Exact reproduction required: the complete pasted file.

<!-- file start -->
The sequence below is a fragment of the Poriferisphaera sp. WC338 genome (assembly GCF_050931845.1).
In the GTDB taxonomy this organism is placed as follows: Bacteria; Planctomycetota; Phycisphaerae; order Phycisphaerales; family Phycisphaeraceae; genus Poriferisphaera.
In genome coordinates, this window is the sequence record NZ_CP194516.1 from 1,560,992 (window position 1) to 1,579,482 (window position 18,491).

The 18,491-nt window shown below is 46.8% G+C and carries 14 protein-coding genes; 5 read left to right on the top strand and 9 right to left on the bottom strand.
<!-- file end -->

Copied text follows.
The sequence below is a fragment of the Poriferisphaera sp. WC338 genome (assembly GCF_050931845.1).
In the GTDB taxonomy this organism is placed as follows: Bacteria; Planctomycetota; Phycisphaerae; order Phycisphaerales; family Phycisphaeraceae; genus Poriferisphaera.
In genome coordinates, this window is the sequence record NZ_CP194516.1 from 1,560,992 (window position 1) to 1,579,482 (window position 18,491).

The 18,491-nt window shown below is 46.8% G+C and carries 14 protein-coding genes; 5 read left to right on the top strand and 9 right to left on the bottom strand.